• Brown knots
    Some people don’t like the brown knots that appear in pine

 

Maple

Maple is an extremely durable hard wood — the toughest of the flooring timbers reviewed here.  It has a creamy white colour with occasional patches of light orange or red.  It is perfect for high traffic areas like hallways, kitchens, dining rooms and lounge rooms.

Pros:

  • Extremely tough!
    You’ll be hard pressed to make a mark on this floor! Maintenance is also very easy with maple floors.
  • A beautiful and attractive timber
    Maple has a very clean appearance that is very attractive in hallways and large spaces. It works very well with modern offices that have a clean design aesthetic.  It’s natural golden colour is very beautiful.
  • Versatile
    It stains very well and is able to achieve a variety of looks. When stained, it can look like much more expensive timbers
  • Affordable
    Maple is fairly cheap for such a hard-wearing floor timber — particularly lower grades.

 

Cons:

  • Vulnerable to moisture
    Maple flooring does not do well in environments with large fluctuations of temperature or humidity.
  • Scratches easily
    Despite the toughness, it can scratch very easily, so be careful when moving sharp objects.
  • Stains can become splotchy
    Maple floors can be difficult to stain, and sometimes splotches will appear where the grain is heavier.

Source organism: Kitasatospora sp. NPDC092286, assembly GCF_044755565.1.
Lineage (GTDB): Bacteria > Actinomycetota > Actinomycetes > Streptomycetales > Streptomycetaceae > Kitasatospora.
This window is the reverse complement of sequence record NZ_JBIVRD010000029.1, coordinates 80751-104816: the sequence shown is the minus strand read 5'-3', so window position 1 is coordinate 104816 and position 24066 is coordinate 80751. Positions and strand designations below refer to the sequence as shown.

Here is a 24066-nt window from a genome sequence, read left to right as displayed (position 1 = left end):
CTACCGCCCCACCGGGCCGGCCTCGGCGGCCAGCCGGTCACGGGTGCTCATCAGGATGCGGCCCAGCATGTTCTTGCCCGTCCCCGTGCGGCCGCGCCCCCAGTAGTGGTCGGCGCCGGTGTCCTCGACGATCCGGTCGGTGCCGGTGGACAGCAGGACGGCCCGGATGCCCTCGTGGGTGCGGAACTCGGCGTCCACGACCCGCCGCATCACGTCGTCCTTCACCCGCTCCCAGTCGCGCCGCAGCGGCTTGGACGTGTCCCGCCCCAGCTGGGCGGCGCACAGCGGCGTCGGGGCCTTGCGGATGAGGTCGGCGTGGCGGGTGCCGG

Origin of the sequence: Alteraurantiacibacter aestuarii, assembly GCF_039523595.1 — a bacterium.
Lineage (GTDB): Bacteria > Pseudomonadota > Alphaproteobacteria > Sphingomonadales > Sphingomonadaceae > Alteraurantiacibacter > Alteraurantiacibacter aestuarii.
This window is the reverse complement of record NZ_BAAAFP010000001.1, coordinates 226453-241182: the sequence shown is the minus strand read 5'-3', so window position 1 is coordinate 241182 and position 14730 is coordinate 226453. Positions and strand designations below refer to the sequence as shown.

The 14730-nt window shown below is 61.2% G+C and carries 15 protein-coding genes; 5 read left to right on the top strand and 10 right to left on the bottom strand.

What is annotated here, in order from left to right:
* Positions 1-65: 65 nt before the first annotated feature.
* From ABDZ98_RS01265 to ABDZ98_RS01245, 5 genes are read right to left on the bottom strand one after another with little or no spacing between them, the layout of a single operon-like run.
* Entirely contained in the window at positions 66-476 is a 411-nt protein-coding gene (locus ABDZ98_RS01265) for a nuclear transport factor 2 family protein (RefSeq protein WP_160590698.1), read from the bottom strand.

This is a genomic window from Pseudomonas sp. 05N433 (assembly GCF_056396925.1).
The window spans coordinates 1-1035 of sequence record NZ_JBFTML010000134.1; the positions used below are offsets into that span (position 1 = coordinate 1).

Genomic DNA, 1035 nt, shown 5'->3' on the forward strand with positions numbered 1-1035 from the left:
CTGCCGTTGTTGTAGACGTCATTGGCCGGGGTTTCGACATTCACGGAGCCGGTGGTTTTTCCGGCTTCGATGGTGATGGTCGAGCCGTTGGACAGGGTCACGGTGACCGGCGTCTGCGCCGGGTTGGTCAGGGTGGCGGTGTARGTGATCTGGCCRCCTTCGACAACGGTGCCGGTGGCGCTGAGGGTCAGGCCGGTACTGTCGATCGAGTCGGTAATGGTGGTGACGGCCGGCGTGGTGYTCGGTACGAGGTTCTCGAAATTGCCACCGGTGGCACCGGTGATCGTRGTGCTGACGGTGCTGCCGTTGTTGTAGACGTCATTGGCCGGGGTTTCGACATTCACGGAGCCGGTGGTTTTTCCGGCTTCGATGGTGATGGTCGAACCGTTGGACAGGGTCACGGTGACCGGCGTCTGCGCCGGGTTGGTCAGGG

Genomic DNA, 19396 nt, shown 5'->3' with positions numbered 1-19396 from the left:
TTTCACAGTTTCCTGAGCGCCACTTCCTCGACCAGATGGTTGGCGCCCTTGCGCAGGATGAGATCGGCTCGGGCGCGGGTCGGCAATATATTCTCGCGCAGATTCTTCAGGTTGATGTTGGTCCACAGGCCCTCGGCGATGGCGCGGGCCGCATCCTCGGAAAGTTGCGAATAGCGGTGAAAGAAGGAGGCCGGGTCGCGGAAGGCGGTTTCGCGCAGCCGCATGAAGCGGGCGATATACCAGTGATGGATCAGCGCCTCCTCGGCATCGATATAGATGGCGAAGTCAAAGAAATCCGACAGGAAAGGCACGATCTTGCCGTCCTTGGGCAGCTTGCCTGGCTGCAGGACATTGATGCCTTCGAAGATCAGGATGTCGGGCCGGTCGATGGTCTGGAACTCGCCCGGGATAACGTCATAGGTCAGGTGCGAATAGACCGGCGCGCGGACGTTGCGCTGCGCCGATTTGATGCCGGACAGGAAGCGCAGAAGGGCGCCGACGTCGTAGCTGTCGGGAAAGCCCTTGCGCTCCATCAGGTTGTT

Bamboo

Bamboo flooring has become very popular in recent years because of the interesting look that it provides and its great value-for-money.

Pros:

  • Water resistant and stain resistant
    Bamboo is more resistant to water and stains than some hardwood timbers
  • Great for the environment
    Unlike some of the hardwood flooring options like oak, bamboo grows quickly and is a very sustainable and ecologically friendly option.
  • Price
    You can usually get a bamboo floor at a lower price than a hard wood floor
  • Very durable
    Some bamboo flooring products are as durable as red oak.
  • An interesting and modern look
    Some very unique looks can be achieved with bamboo and it suits spaces with a modern design.

 

Cons:

  • Scratches
    Bamboo floors are susceptible to scratches and may have to be refinished every few years
  • Vulnerable to humidity
    Floorboards can expand greatly in humid environments
  • Quality of product is not reliable
    Because there is no grading system for bamboo and the quality of products varies greatly — it can be difficult to ensure you are receiving a high quality product.

 

Thank you to all at Wood and Beyond for this useful guide to wooden office floors. If you would like to find out more about these guys please check out their website, or connect online on Facebook, Twitter or You Tube.

If you would like to be considered for one of 20six's guest blogs please get in touch